HTML5 Output for PCs AND Tablets?

sjp Community Member Posts: 5
My company is in the process of trying to create tablet versions of our current online courses. What would be the best way to go about taking 50+ existing Lectora courses(some Enterprise and some Inspire...and some with .swf files...) and preparing them for tablet usage? The course dimensions on all of them are 770 x 575. I realize that I am going to have to make several adjustments for mouse overs, button sizes, etc. I am more concerned with having .swf files not being able to output on tablets since they are Flash. I have tried "Swiffy" on a few flash files for a test run, but some files are so complex or old that they do not output into HTML5 properly.

Also, my boss is trying to have us from here on out NOT use .swf files and just HTML5 based elements/ that possible through Flypaper?

Most courses are published through scorm. I'm not sure if that makes any difference.

I am obviously new to this whole building courses for tablets and what is and isn't possible, so any input would be greatly appreciated.



  • ssneg
    ssneg Community Member Posts: 1,466 ☆ Roadie ☆

    1. 770x575 will fit nicely on most tablets, so you don't have to worry about that. Of course, if you make controls bigger, you might need more space. On iPads you can go upto about 1024x690.

    2. You will have to do a lot of testing. Mouseovers won't work (although they should appear on touch), sounds won't autoplay (users have to actually click a button), 3-frame-gif buttons might glitch. Scrollable text areas and drag-n-drops won't probably work.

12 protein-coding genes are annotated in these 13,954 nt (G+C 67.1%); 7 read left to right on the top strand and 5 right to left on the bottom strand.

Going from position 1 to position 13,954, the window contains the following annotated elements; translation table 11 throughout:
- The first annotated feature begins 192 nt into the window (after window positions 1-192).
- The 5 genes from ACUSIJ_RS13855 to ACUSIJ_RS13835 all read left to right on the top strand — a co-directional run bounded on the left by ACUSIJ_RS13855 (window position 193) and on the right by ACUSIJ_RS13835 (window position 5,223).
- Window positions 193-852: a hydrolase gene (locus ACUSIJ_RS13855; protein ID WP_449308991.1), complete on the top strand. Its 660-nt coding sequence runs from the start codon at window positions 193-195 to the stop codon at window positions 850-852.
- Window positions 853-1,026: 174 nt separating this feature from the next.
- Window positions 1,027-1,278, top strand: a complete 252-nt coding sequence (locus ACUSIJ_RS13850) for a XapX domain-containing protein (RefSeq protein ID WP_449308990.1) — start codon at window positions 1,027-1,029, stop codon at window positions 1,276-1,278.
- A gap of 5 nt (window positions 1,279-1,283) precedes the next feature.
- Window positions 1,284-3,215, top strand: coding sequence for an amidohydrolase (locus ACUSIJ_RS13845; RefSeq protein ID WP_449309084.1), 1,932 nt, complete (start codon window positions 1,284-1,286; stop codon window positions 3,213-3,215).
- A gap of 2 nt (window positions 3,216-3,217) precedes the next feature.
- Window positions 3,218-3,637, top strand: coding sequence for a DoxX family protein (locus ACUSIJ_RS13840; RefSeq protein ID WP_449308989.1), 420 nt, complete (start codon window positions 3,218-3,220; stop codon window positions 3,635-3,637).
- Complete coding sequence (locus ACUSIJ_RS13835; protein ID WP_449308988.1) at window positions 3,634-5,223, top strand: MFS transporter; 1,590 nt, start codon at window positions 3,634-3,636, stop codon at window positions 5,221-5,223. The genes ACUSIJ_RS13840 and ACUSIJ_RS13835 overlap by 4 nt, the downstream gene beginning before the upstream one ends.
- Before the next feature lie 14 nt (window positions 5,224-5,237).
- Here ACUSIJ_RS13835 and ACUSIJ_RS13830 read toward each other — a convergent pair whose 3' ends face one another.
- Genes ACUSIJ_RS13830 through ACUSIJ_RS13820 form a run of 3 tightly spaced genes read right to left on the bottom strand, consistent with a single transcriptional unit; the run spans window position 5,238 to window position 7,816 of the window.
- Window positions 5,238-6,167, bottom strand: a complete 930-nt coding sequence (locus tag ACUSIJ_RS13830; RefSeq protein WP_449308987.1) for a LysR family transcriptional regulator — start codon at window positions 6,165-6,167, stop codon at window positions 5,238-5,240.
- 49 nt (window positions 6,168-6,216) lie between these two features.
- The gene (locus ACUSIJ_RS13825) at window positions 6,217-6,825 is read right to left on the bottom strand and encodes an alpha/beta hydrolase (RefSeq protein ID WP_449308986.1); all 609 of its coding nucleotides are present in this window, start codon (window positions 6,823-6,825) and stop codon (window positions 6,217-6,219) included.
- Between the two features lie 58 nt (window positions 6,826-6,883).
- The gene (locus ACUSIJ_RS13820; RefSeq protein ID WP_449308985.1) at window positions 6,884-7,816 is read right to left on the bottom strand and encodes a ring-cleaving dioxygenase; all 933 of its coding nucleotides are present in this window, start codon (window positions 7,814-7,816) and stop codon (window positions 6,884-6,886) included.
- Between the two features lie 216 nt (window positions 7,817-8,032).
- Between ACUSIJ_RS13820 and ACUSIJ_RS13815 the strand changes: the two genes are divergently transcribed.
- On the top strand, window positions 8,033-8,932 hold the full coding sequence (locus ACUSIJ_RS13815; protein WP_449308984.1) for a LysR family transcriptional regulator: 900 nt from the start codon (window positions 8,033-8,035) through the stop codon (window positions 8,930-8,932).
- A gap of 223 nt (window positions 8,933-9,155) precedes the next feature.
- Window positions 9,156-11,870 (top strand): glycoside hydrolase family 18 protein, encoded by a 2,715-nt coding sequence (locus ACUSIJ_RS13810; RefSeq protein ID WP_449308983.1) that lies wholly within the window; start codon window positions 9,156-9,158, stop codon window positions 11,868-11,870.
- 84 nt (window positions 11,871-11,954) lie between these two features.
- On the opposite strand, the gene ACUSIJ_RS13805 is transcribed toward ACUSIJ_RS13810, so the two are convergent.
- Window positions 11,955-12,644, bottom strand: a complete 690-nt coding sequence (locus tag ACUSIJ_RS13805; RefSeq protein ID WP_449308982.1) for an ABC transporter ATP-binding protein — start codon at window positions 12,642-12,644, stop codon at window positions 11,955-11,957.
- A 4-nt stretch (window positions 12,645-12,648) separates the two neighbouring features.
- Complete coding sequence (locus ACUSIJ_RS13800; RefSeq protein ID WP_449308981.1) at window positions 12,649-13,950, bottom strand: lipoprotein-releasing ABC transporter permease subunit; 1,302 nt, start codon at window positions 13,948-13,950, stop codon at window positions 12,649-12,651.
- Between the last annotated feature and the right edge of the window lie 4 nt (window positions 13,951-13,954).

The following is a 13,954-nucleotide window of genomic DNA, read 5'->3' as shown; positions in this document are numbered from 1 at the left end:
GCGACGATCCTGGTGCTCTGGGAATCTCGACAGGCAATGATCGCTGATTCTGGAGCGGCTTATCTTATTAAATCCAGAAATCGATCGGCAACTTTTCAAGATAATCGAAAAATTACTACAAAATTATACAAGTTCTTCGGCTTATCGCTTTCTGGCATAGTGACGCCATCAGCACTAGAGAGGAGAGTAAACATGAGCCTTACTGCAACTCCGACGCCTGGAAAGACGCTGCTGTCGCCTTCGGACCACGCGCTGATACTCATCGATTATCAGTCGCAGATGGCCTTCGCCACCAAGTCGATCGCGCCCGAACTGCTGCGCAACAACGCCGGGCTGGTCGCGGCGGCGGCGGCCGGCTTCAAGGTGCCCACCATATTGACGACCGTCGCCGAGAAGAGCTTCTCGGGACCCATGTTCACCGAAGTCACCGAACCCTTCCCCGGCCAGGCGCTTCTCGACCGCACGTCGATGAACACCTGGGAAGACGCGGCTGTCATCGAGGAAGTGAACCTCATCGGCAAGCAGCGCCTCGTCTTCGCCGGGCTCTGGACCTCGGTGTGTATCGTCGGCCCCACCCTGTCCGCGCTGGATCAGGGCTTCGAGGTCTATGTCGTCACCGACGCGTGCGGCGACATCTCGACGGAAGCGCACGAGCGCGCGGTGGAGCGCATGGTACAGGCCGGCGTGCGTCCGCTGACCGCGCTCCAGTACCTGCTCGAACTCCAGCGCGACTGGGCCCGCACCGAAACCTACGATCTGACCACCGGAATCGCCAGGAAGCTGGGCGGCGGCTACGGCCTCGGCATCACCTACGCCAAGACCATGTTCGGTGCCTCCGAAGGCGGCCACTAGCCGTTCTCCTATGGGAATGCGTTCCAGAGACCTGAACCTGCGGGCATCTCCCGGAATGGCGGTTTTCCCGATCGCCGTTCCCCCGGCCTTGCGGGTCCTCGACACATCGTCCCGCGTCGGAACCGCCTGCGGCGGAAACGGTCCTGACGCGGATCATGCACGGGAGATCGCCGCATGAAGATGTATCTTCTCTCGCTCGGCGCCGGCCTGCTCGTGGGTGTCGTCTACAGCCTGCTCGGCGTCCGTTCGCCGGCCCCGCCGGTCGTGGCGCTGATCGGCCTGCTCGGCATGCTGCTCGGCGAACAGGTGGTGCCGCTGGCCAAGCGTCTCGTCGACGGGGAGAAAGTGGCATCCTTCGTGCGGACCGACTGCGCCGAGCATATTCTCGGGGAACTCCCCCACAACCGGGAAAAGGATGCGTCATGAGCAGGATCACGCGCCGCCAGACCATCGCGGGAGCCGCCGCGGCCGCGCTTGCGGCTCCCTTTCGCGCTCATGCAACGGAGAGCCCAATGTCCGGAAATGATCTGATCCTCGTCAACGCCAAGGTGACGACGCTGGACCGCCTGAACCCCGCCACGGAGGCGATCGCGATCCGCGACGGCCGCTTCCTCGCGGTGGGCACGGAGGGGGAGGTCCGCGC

3. Swiffy is an amazing tool, but as you noted, some files will have to be re-built. It's probably for the better, because updating swiffy converted html5 output is a nightmare (or you have to update the Flash files, then convert them again).

    4. Your boss is right, today there is no point in using Flash in basically any situation, it just makes production more expensive (between Adobe Flash Pro licences and actual hours required to build the same output and of course not being able to support mobile devices).

    5. Flypaper doesn't output interactive content to HTML5, only EXE or SWF but it can produce non-interactive mp4 videos that play nicely on mobile devices without Flash.

    Finally, my two cents: usually it's a good idea to convert courses to html5 as part of their lifecycle. Wait until it's due for content update and general overhaul, and then convert it to HTML5 as part of the process. It makes it cheaper and you don't have to return to the same course twice. And since it's a longer process, you will have enought time to redo all courses with a small team.

    If you need a bigger team or larger capacity for specific tasks, just let me know :)